Every town has its Monster House. The house that inspires spine tingling neighborhood legends and sparks double dog dares. The house that, in the mind of a 12-year-old, must surely harbor evil beyond imagination.
Ours was the Devil House — an unpainted, crooked wooden dwelling on the edge of town, well known to every junior high and high school student. The overgrown yard was littered with a mixture of weeds, fantastically weird metal sculptures and rusted vintage signs — to a teenager, stark evidence of a mentally unbalanced individual. The most unsettling part of the house was the old bicycle that balanced precariously atop a sharply slanted roof. Like some kind of creepy lightning rod, that ghostly bike always scared the bejeezus out of me.
It was said if you drove down the side alley at night and looked in the basement window, you’d see candles and hooded figures and rituals being performed. If you were truly insane, you’d actually get OUT of the car on a dare. (Ever the instigator, I was usually the one doing the daring.) And if you were unlucky enough to attract the occupants’ attention, best to gun it and get the hell outta there.
To do that, however, you had to get past the Devil Donkey that lived in the backyard. A live donkey that had the face of the Devil himself. And driving down the alley one night with my best friend Hamster, I SAW it — it’s head hanging over a low fence. Watching us. I’d swear on a stack of pancakes, that thing was EVIL.
My senior year in high school, I was the editorial editor of the school paper. Hamster was the news editor. Together, spurred purely by blind ambition, we concocted a plan. Against better judgment, we would secretly interview whoever lived in that house, and break the story in our Halloween edition.
The two of us were scared beyond belief as we knocked on that door. Two Girl Scouts. And when a skinny man in his 40s, with jet black hair and devilish pointy goatee answered, I thought I’d pass out. After mumbling something about writing a story for our school paper, he invited us in. Looking back, I’m still aghast that we actually accepted the invitation.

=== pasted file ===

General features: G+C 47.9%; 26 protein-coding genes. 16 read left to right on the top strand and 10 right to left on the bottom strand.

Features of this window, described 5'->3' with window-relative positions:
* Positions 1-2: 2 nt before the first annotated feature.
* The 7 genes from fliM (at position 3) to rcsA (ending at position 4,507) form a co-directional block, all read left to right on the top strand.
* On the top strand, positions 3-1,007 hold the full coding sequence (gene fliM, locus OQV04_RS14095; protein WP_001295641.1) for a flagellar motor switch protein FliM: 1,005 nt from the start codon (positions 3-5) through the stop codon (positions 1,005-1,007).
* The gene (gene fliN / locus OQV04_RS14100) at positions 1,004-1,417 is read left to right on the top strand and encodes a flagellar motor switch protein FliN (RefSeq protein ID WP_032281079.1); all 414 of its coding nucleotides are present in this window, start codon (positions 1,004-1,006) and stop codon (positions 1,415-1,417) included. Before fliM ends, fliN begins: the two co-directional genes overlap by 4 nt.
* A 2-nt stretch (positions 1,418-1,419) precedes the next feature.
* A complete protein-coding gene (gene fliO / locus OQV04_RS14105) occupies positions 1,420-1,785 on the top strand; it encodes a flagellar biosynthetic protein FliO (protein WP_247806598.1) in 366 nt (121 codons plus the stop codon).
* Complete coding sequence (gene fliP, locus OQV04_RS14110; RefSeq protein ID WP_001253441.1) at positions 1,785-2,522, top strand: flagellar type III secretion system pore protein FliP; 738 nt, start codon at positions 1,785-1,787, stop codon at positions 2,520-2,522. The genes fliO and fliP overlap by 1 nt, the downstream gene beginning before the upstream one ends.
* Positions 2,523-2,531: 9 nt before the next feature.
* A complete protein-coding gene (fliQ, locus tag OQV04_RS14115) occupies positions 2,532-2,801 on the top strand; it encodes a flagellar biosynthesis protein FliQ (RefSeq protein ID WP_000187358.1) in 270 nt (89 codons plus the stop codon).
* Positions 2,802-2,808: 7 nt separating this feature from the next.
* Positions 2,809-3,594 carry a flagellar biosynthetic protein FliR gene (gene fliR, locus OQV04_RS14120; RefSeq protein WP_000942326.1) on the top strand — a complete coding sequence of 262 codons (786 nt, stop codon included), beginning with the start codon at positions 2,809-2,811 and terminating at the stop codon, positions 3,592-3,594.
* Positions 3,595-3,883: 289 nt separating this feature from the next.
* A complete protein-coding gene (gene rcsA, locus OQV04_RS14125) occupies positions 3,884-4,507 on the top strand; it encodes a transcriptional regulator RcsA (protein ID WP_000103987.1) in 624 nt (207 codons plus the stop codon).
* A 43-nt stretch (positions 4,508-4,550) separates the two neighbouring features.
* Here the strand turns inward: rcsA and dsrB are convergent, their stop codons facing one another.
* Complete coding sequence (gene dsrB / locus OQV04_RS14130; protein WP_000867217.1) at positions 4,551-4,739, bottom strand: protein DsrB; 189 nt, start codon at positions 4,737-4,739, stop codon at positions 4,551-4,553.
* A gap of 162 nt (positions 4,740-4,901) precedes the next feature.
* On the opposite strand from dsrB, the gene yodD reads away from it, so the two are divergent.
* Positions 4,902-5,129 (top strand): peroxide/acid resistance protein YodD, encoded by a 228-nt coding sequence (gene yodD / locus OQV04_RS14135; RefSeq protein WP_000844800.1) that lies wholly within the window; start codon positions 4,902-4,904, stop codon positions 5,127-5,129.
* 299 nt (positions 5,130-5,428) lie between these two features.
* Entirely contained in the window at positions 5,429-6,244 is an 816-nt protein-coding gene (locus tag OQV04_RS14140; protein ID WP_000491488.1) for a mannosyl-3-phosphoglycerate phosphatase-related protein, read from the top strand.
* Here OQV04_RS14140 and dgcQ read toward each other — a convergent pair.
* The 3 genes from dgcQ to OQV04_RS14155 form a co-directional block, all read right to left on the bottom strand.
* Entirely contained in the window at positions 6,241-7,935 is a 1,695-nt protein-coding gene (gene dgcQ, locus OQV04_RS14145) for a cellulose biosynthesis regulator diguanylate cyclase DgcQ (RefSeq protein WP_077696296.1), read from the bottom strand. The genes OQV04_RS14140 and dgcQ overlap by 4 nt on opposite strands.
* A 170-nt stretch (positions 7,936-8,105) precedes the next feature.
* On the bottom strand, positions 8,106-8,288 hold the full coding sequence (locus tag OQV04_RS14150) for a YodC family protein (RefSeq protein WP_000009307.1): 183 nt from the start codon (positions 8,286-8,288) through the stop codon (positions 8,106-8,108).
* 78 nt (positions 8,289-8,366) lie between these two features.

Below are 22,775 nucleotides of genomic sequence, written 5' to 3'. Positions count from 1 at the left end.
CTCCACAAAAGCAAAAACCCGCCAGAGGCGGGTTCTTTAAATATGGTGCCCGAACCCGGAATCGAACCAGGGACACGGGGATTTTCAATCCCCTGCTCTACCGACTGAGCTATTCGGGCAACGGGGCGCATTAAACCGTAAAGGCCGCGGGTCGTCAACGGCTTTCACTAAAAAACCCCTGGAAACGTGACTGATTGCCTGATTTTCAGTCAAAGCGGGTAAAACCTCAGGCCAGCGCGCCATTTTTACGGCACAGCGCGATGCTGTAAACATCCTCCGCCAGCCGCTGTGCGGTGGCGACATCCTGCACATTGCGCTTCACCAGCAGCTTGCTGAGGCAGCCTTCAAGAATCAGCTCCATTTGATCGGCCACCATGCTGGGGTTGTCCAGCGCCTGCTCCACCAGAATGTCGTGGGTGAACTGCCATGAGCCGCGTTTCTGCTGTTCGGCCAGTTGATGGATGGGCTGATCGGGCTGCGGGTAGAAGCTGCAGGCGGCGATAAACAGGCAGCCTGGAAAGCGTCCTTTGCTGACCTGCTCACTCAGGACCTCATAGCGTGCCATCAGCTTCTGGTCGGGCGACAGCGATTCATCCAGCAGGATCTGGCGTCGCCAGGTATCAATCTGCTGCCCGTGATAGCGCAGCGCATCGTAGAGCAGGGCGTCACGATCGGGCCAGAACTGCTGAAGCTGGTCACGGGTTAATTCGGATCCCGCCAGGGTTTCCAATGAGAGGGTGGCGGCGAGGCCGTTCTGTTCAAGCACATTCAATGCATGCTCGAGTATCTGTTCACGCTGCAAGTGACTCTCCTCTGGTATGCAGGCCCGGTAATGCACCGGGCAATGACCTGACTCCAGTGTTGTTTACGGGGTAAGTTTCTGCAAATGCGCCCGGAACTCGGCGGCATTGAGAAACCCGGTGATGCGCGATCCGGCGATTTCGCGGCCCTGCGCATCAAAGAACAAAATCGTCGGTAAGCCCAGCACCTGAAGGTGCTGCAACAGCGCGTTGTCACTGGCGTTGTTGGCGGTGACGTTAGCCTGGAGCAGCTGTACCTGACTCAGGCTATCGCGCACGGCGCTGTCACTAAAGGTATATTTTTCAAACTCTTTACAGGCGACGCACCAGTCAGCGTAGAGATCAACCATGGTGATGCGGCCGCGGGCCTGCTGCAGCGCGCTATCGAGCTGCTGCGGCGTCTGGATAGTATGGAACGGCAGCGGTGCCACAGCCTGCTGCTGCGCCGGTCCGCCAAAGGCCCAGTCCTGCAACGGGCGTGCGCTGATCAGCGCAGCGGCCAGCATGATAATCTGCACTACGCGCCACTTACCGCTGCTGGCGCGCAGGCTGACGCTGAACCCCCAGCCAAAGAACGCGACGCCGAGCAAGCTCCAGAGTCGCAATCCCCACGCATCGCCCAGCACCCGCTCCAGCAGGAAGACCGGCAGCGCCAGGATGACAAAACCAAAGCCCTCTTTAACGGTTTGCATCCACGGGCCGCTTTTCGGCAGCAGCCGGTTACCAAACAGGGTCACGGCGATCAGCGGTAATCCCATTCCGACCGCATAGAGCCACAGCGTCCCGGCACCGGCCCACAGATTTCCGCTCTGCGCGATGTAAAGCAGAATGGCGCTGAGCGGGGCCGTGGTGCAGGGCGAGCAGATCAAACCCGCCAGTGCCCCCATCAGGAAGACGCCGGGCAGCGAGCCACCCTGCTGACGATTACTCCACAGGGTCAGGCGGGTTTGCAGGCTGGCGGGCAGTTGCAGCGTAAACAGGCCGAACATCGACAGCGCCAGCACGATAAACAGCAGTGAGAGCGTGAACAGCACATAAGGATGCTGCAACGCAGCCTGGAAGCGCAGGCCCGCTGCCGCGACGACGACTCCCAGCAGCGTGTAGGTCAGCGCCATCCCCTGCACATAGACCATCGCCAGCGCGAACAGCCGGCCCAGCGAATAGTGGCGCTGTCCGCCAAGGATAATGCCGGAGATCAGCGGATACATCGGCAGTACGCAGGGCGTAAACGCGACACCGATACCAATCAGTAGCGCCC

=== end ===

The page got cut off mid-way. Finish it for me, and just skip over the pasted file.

Turns out the man was an artist. Eccentric didn’t begin to cover it. He studied us as we sat at his painted kitchen table taking notes, and I felt positive there was a good chance we’d never make it out of there. When he offered us a drink and the two of us answered “no thanks!” in unison, I knew Hamster was thinking the same thing. He’s going to drug us, kill us, turn us into hamburger right here on his black and white checked tile floor, and no one will ever know what happened to us. Because we told NO ONE where we were going that day.
Apparently, he was aware his house had a name. He laughed when we mentioned it. He told us it was egged at least once a week — the week of Halloween being the worst. To be honest, I don’t remember much more of the interview. I DO remember, once we had finished and were safely in Hamster’s station wagon, screaming gleefully at our feat of bravery.
The house wasn’t as scary after that, which was a little sad. Part of me wished we would’ve just let it be. And even though it was a good story, and we gained admiration among our peers for such brave investigative journalism, part of me wished it was still a mystery.
This week, inspired by a post at The Stephford Diaries, I went back to that house on the outskirts of town, to take a photo. It had probably been 20 years since I’d seen it. Initially, I couldn’t find it. And just as I was beginning to think it had been torn down, I saw the rooftop, and the bicycle. Only now, it had a rider. And now there were three. The house itself was so hidden by overgrown shrubbery and trees, the roof was literally the only part visible from the street.
I did go down the alley to take a peek into the backyard, and saw that someone had done some beautiful work over the years. Flowers exploded everywhere. And I was still able to pick out a few sculptures and signs. But, now, to my adult eye, the folksy garden was sweet. Clearly a creative individual still lived there.
I knew chances were slim, but I was so hoping to see the Devil Donkey. Or at least his offspring. I suspect he’s been gone for many years. The town has changed so much since 1986, but the Devil House will no doubt live in my memory forever. Just the way it was.
And it makes me wonder if there’s a new Devil House somewhere.
I hope so.